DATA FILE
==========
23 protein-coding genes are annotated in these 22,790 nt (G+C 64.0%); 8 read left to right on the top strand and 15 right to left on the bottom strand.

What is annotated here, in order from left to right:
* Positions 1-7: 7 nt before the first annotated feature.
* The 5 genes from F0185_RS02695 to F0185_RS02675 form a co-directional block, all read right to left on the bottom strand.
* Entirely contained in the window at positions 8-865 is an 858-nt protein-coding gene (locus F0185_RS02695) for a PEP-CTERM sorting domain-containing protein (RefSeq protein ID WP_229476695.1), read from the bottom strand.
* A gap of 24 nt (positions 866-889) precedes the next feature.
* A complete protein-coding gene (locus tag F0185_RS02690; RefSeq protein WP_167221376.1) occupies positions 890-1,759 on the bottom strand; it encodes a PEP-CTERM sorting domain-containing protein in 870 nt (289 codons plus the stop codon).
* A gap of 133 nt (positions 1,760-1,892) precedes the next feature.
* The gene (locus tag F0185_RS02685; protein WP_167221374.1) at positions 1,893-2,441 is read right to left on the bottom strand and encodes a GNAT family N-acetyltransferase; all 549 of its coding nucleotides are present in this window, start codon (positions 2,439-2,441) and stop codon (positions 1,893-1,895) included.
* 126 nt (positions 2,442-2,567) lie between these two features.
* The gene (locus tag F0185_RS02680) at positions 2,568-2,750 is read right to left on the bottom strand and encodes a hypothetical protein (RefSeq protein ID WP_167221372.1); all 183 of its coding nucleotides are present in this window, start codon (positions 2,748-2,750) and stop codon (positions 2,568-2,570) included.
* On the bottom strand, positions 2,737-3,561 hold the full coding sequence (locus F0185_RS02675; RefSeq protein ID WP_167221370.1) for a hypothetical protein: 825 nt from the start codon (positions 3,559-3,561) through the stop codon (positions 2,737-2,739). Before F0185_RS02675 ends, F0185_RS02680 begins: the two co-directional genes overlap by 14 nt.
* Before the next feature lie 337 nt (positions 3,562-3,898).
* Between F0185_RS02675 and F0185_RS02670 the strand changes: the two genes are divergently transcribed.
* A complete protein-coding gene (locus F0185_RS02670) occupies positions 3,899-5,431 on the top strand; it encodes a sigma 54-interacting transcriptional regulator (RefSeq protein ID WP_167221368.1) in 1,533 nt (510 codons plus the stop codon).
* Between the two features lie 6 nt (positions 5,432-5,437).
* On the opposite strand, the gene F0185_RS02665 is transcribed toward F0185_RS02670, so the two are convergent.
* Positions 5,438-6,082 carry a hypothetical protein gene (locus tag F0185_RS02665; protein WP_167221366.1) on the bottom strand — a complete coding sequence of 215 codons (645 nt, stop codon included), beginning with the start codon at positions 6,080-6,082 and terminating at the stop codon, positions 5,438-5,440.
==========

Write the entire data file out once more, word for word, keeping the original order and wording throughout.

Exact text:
23 protein-coding genes are annotated in these 22,790 nt (G+C 64.0%); 8 read left to right on the top strand and 15 right to left on the bottom strand.

What is annotated here, in order from left to right:
* Positions 1-7: 7 nt before the first annotated feature.
* The 5 genes from F0185_RS02695 to F0185_RS02675 form a co-directional block, all read right to left on the bottom strand.
* Entirely contained in the window at positions 8-865 is an 858-nt protein-coding gene (locus F0185_RS02695) for a PEP-CTERM sorting domain-containing protein (RefSeq protein ID WP_229476695.1), read from the bottom strand.
* A gap of 24 nt (positions 866-889) precedes the next feature.
* A complete protein-coding gene (locus tag F0185_RS02690; RefSeq protein WP_167221376.1) occupies positions 890-1,759 on the bottom strand; it encodes a PEP-CTERM sorting domain-containing protein in 870 nt (289 codons plus the stop codon).
* A gap of 133 nt (positions 1,760-1,892) precedes the next feature.
* The gene (locus tag F0185_RS02685; protein WP_167221374.1) at positions 1,893-2,441 is read right to left on the bottom strand and encodes a GNAT family N-acetyltransferase; all 549 of its coding nucleotides are present in this window, start codon (positions 2,439-2,441) and stop codon (positions 1,893-1,895) included.
* 126 nt (positions 2,442-2,567) lie between these two features.
* The gene (locus tag F0185_RS02680) at positions 2,568-2,750 is read right to left on the bottom strand and encodes a hypothetical protein (RefSeq protein ID WP_167221372.1); all 183 of its coding nucleotides are present in this window, start codon (positions 2,748-2,750) and stop codon (positions 2,568-2,570) included.
* On the bottom strand, positions 2,737-3,561 hold the full coding sequence (locus F0185_RS02675; RefSeq protein ID WP_167221370.1) for a hypothetical protein: 825 nt from the start codon (positions 3,559-3,561) through the stop codon (positions 2,737-2,739). Before F0185_RS02675 ends, F0185_RS02680 begins: the two co-directional genes overlap by 14 nt.
* Before the next feature lie 337 nt (positions 3,562-3,898).
* Between F0185_RS02675 and F0185_RS02670 the strand changes: the two genes are divergently transcribed.
* A complete protein-coding gene (locus F0185_RS02670) occupies positions 3,899-5,431 on the top strand; it encodes a sigma 54-interacting transcriptional regulator (RefSeq protein ID WP_167221368.1) in 1,533 nt (510 codons plus the stop codon).
* Between the two features lie 6 nt (positions 5,432-5,437).
* On the opposite strand, the gene F0185_RS02665 is transcribed toward F0185_RS02670, so the two are convergent.
* Positions 5,438-6,082 carry a hypothetical protein gene (locus tag F0185_RS02665; protein WP_167221366.1) on the bottom strand — a complete coding sequence of 215 codons (645 nt, stop codon included), beginning with the start codon at positions 6,080-6,082 and terminating at the stop codon, positions 5,438-5,440.